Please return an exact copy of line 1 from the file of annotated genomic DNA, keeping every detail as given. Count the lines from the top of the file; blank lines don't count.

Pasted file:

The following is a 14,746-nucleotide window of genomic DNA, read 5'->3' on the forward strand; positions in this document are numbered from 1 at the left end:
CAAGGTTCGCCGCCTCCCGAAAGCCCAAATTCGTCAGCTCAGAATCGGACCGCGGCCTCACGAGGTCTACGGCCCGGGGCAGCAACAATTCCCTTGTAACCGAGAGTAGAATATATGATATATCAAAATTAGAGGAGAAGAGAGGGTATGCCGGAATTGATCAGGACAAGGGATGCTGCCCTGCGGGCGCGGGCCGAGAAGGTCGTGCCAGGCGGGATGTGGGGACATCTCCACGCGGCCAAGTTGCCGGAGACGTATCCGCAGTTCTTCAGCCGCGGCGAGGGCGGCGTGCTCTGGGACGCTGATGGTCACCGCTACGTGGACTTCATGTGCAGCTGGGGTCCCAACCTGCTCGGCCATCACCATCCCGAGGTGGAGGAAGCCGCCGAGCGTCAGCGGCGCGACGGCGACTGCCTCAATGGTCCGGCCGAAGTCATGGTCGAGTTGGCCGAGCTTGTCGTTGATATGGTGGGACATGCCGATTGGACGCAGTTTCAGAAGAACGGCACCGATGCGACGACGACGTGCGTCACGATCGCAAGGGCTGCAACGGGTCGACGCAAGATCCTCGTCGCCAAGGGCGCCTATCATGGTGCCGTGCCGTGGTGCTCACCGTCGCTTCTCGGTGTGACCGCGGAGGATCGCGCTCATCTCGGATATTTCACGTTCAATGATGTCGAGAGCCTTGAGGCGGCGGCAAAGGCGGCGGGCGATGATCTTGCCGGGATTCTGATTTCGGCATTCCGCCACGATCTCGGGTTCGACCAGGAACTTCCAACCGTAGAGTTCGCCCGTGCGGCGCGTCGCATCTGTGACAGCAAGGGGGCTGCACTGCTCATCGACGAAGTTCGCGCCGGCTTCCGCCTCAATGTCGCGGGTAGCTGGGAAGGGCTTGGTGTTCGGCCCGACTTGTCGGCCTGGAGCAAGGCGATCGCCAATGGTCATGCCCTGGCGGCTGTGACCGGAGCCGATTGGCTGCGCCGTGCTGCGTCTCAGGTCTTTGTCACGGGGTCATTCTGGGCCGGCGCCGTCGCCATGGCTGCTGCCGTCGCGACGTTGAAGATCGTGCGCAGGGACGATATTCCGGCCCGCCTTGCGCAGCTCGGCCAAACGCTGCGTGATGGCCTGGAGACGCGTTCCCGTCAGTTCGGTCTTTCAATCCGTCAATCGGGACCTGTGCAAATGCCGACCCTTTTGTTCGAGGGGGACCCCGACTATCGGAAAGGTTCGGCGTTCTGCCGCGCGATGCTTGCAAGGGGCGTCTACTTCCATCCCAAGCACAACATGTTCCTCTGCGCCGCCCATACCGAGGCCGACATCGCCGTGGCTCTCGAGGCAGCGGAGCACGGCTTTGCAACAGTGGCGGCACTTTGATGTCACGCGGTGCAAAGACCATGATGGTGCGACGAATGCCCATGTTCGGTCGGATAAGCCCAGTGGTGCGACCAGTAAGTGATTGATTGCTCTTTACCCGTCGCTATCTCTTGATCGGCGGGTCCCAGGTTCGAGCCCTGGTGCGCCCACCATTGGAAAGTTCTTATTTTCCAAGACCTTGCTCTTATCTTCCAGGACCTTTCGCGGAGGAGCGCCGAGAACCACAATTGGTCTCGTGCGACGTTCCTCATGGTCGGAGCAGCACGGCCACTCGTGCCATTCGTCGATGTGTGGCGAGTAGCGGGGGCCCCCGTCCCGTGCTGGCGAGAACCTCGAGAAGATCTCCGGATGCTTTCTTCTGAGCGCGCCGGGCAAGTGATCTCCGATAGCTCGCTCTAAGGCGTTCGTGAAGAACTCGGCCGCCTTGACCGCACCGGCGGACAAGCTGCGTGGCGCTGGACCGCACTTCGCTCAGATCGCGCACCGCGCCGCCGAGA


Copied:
The following is a 14,746-nucleotide window of genomic DNA, read 5'->3' on the forward strand; positions in this document are numbered from 1 at the left end: